24 June 2013

Mass Assign Permission Sets and other cool things using the API

The Salesforce sObject API is an important part of permission sets, allowing you to perform tasks that you cannot perform through the permission set UIs.  Some administrators may already be comfortable with the salesforce.com sObject API, but for those who are not, it is possible to use the API without writing a bunch of source code by using the Workbench tool at http://workbench.developerforce.com/.  While Workbench has a great query builder interface, below are some example queries.

Users with a Permission like Modify All Data

Because a user’s effective permissions are determined by both their profile and all assigned permission sets, it actually requires two queries to determine which users have a particular permission.  The query asks the question what users are assigned to a profile or permission set that contains Modify All Data.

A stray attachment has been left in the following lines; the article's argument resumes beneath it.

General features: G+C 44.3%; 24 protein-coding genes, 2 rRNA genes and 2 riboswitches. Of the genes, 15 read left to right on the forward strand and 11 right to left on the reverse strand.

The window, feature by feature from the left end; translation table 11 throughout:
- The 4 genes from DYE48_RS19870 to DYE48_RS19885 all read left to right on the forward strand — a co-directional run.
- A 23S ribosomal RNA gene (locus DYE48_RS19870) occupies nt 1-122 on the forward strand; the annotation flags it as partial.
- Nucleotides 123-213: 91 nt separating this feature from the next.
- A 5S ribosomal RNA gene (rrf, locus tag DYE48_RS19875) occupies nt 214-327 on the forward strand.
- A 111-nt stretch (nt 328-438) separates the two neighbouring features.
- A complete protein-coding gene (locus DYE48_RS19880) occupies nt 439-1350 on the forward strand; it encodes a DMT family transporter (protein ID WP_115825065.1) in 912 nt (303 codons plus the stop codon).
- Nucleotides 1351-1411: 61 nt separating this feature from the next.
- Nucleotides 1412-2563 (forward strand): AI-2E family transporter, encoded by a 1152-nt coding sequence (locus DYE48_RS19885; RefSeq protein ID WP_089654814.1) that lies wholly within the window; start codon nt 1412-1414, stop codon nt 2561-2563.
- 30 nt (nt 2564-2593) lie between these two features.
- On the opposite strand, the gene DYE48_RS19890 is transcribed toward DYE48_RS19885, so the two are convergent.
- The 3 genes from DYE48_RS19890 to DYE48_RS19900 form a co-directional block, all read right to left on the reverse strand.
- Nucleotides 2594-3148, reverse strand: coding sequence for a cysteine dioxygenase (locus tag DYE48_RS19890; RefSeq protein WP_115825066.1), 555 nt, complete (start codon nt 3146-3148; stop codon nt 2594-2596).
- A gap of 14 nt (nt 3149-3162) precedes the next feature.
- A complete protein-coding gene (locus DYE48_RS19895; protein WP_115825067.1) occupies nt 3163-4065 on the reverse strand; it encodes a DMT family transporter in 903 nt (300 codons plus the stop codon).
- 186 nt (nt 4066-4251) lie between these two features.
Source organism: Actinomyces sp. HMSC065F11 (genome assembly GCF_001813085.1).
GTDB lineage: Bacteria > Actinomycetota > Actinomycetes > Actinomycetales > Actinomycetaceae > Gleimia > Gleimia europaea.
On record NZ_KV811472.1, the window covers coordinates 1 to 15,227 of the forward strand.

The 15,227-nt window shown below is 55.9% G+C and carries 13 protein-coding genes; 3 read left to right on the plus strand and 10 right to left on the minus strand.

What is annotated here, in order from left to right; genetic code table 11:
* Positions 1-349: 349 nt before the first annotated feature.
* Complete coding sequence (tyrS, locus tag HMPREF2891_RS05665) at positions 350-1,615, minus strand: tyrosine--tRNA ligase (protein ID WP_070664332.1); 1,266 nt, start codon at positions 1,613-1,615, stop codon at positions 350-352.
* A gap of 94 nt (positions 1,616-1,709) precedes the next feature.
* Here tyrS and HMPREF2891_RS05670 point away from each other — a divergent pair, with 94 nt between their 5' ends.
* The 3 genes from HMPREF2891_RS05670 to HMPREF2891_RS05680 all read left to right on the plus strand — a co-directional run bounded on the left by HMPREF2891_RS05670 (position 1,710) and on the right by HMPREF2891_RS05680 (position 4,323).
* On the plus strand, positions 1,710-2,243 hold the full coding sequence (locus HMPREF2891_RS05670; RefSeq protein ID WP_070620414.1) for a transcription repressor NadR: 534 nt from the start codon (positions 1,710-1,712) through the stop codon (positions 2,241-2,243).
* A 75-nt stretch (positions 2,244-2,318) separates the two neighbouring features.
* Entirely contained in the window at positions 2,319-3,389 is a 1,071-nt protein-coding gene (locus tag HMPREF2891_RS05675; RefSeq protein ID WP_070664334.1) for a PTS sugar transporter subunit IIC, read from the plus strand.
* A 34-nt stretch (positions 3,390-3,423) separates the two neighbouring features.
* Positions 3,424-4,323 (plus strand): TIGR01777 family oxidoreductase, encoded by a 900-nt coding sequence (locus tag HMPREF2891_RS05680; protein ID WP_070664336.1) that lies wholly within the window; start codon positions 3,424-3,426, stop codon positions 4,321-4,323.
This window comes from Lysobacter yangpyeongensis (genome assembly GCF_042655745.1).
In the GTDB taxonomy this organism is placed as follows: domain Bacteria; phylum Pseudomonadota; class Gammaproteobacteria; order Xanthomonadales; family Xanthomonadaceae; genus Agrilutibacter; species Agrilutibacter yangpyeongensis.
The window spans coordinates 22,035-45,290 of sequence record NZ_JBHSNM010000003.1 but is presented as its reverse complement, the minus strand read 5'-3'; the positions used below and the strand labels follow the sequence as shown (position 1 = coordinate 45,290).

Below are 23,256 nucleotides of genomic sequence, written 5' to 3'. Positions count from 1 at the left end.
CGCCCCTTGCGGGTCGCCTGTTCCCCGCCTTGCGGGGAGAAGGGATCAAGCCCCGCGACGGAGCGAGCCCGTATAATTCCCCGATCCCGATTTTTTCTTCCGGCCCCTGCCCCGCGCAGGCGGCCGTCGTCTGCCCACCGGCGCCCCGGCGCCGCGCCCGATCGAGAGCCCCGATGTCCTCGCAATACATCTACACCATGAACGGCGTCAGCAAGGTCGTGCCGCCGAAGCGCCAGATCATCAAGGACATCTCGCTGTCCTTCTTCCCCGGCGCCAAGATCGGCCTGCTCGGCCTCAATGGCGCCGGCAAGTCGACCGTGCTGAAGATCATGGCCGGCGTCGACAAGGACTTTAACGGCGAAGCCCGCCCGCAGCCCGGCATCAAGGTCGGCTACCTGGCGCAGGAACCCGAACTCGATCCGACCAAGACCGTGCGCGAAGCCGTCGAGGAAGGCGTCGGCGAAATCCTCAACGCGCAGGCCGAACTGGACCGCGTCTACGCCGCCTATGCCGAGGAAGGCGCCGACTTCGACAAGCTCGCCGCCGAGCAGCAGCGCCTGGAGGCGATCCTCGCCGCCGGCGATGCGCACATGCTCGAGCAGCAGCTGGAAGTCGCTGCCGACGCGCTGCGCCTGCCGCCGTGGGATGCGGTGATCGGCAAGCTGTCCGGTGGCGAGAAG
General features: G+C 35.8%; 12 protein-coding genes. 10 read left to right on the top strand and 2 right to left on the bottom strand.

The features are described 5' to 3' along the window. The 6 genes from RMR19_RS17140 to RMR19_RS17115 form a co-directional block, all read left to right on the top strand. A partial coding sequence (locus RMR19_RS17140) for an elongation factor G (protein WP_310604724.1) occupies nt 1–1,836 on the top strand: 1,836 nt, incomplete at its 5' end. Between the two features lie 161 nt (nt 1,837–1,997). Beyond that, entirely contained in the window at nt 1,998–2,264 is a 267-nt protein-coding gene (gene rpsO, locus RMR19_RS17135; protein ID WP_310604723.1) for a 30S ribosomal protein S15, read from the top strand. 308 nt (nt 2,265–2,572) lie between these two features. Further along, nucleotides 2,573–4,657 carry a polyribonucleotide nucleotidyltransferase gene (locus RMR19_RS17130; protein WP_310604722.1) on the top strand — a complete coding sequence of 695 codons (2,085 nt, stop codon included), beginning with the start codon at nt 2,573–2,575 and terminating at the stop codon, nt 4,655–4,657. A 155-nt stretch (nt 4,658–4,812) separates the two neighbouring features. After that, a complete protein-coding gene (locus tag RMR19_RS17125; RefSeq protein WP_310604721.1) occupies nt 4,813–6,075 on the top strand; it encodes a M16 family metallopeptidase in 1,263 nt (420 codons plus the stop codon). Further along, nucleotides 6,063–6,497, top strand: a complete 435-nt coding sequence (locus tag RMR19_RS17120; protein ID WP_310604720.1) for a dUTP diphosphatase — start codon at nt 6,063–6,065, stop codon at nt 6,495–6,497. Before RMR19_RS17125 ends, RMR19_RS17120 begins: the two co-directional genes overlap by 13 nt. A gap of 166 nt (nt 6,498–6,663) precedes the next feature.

SELECT AssigneeId, Assignee.Name, PermissionSet.Label, PermissionSet.isOwnedByProfile
FROM PermissionSetAssignment
WHERE PermissionSet.PermissionsModifyAllData = true

Permission Sets Assigned to a User

SELECT PermissionSet.Id, PermissionSet.Name
FROM PermissionSetAssignment
WHERE Assignee.Username = 'admin@my.org' AND
PermissionSet.isOwnedByProfile = false

Permission Sets with a Particular Token

In a previous section, it was suggested that adding tokens to your permission set names or descriptions may be useful.  Here is a query that looks for a token within a permission set description:

SELECT Id, Name, Description
FROM PermissionSet
WHERE Description Like '%#salesrep#%'
Mass Assign Permission Sets to Users

Mass Assign Permission Sets to Users